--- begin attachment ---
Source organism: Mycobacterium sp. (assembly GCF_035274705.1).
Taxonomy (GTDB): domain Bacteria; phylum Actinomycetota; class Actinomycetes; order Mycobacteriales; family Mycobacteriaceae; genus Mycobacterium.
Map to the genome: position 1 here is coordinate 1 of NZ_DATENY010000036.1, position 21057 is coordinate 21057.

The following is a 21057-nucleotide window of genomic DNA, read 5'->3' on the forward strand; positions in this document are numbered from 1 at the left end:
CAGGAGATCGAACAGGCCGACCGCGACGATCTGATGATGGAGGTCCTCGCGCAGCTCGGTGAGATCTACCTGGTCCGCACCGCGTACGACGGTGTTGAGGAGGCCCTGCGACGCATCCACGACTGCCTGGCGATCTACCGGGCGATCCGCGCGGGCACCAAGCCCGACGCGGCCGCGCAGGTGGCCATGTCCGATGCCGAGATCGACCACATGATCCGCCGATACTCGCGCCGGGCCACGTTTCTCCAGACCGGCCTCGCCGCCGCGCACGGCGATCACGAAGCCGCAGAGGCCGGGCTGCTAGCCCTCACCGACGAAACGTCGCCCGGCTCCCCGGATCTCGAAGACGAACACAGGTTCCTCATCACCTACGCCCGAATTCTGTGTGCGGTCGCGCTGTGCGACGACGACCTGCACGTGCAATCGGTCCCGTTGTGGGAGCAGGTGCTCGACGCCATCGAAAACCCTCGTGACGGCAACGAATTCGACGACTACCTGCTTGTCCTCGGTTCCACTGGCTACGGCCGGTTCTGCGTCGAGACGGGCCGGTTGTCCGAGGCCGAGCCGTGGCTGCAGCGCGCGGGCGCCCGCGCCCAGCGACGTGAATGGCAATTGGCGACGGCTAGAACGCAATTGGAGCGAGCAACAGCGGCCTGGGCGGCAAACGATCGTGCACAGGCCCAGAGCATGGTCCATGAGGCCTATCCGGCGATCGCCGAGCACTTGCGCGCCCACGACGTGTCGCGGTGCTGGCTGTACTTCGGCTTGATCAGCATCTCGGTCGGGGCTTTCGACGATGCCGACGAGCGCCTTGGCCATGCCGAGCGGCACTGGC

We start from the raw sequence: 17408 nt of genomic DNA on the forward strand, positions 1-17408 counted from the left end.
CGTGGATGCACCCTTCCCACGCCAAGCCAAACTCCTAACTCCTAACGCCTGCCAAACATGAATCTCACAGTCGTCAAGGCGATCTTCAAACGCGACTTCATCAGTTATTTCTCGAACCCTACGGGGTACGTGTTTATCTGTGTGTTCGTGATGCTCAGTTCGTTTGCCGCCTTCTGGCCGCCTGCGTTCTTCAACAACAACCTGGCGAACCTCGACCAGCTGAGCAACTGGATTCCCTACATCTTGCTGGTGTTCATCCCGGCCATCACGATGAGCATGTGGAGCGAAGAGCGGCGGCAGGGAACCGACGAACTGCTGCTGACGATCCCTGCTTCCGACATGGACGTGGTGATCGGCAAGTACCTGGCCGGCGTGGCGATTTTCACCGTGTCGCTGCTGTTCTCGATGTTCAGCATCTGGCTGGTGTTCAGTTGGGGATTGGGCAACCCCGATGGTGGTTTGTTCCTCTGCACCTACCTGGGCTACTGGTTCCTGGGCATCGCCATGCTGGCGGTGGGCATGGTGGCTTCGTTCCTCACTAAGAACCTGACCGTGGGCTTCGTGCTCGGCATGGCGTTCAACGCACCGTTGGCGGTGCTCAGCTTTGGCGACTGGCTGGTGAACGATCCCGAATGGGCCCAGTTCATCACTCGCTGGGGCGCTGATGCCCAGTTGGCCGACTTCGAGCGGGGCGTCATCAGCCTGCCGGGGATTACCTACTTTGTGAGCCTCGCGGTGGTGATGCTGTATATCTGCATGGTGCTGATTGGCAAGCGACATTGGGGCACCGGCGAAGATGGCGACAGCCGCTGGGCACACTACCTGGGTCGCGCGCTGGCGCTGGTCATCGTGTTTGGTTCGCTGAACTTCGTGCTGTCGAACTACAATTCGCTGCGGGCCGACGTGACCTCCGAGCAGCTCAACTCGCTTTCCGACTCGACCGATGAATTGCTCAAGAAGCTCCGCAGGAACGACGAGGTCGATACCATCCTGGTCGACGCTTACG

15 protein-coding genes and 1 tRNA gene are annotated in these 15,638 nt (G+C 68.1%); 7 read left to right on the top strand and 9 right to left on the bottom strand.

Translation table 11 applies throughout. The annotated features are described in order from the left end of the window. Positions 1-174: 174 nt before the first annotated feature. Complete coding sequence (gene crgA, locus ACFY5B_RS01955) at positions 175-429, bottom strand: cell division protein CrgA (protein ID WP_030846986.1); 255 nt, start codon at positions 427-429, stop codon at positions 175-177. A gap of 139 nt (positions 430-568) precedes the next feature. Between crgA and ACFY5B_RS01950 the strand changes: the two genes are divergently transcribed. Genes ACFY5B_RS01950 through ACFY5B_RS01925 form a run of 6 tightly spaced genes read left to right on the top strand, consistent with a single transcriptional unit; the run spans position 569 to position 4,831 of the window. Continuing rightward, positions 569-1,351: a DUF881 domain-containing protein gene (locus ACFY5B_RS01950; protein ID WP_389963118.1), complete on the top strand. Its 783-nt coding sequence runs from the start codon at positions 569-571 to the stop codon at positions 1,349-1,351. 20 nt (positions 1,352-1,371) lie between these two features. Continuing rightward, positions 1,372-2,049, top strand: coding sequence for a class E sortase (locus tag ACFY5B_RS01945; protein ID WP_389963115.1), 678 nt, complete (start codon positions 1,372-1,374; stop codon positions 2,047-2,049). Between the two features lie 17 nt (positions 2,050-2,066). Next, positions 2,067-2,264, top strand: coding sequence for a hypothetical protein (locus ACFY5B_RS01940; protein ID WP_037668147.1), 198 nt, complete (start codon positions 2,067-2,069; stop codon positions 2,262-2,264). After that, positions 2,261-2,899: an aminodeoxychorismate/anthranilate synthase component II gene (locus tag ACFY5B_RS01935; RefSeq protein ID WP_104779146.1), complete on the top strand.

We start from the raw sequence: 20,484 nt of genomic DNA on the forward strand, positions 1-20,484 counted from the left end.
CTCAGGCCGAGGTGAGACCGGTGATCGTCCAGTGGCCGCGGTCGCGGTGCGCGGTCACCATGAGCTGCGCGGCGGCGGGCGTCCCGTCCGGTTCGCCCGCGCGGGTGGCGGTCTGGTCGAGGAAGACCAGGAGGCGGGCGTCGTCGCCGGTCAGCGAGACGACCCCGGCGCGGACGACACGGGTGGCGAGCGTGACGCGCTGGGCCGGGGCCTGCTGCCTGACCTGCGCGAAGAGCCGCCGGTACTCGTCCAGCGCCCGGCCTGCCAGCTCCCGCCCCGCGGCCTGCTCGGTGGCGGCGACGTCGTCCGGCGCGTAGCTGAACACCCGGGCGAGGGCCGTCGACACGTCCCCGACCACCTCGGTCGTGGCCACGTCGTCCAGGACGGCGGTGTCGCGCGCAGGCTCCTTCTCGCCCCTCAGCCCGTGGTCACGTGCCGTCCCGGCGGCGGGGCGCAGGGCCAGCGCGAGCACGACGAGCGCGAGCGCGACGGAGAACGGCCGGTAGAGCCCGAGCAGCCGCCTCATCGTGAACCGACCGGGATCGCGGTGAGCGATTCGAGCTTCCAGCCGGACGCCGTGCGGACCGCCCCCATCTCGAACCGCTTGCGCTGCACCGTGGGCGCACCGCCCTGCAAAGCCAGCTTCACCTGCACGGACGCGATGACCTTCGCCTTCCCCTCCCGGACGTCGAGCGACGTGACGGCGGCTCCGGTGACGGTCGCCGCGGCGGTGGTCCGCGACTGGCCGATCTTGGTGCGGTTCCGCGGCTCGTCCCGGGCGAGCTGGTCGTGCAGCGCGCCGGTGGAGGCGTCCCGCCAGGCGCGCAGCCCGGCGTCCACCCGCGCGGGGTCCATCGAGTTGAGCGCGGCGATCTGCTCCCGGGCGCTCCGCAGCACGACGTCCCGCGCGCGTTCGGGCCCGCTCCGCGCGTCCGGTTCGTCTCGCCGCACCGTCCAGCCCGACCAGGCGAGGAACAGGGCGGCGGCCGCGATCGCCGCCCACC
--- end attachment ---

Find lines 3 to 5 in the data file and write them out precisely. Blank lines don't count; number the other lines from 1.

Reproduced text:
Map to the genome: position 1 here is coordinate 1 of NZ_DATENY010000036.1, position 21057 is coordinate 21057.

The following is a 21057-nucleotide window of genomic DNA, read 5'->3' on the forward strand; positions in this document are numbered from 1 at the left end:
CAGGAGATCGAACAGGCCGACCGCGACGATCTGATGATGGAGGTCCTCGCGCAGCTCGGTGAGATCTACCTGGTCCGCACCGCGTACGACGGTGTTGAGGAGGCCCTGCGACGCATCCACGACTGCCTGGCGATCTACCGGGCGATCCGCGCGGGCACCAAGCCCGACGCGGCCGCGCAGGTGGCCATGTCCGATGCCGAGATCGACCACATGATCCGCCGATACTCGCGCCGGGCCACGTTTCTCCAGACCGGCCTCGCCGCCGCGCACGGCGATCACGAAGCCGCAGAGGCCGGGCTGCTAGCCCTCACCGACGAAACGTCGCCCGGCTCCCCGGATCTCGAAGACGAACACAGGTTCCTCATCACCTACGCCCGAATTCTGTGTGCGGTCGCGCTGTGCGACGACGACCTGCACGTGCAATCGGTCCCGTTGTGGGAGCAGGTGCTCGACGCCATCGAAAACCCTCGTGACGGCAACGAATTCGACGACTACCTGCTTGTCCTCGGTTCCACTGGCTACGGCCGGTTCTGCGTCGAGACGGGCCGGTTGTCCGAGGCCGAGCCGTGGCTGCAGCGCGCGGGCGCCCGCGCCCAGCGACGTGAATGGCAATTGGCGACGGCTAGAACGCAATTGGAGCGAGCAACAGCGGCCTGGGCGGCAAACGATCGTGCACAGGCCCAGAGCATGGTCCATGAGGCCTATCCGGCGATCGCCGAGCACTTGCGCGCCCACGACGTGTCGCGGTGCTGGCTGTACTTCGGCTTGATCAGCATCTCGGTCGGGGCTTTCGACGATGCCGACGAGCGCCTTGGCCATGCCGAGCGGCACTGGC